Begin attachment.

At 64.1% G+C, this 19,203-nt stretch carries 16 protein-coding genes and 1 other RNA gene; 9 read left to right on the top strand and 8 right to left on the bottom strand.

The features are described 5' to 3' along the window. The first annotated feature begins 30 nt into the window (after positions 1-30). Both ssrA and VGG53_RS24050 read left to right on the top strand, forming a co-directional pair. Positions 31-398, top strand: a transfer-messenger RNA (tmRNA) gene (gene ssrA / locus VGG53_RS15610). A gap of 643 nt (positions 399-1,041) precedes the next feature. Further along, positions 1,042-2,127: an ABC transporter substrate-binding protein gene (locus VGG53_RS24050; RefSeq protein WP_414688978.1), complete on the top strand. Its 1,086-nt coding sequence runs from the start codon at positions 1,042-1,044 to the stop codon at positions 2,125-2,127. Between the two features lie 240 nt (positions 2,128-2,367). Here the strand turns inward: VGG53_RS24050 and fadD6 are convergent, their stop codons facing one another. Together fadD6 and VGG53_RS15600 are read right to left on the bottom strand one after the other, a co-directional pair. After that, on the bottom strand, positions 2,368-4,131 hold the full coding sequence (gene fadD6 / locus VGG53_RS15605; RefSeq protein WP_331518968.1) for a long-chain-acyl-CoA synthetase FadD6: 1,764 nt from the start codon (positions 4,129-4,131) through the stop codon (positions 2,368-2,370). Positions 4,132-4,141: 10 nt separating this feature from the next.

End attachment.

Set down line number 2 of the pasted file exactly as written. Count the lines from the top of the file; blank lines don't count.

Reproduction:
The features are described 5' to 3' along the window. The first annotated feature begins 30 nt into the window (after positions 1-30). Both ssrA and VGG53_RS24050 read left to right on the top strand, forming a co-directional pair. Positions 31-398, top strand: a transfer-messenger RNA (tmRNA) gene (gene ssrA / locus VGG53_RS15610). A gap of 643 nt (positions 399-1,041) precedes the next feature. Further along, positions 1,042-2,127: an ABC transporter substrate-binding protein gene (locus VGG53_RS24050; RefSeq protein WP_414688978.1), complete on the top strand. Its 1,086-nt coding sequence runs from the start codon at positions 1,042-1,044 to the stop codon at positions 2,125-2,127. Between the two features lie 240 nt (positions 2,128-2,367). Here the strand turns inward: VGG53_RS24050 and fadD6 are convergent, their stop codons facing one another. Together fadD6 and VGG53_RS15600 are read right to left on the bottom strand one after the other, a co-directional pair. After that, on the bottom strand, positions 2,368-4,131 hold the full coding sequence (gene fadD6 / locus VGG53_RS15605; RefSeq protein WP_331518968.1) for a long-chain-acyl-CoA synthetase FadD6: 1,764 nt from the start codon (positions 4,129-4,131) through the stop codon (positions 2,368-2,370). Positions 4,132-4,141: 10 nt separating this feature from the next.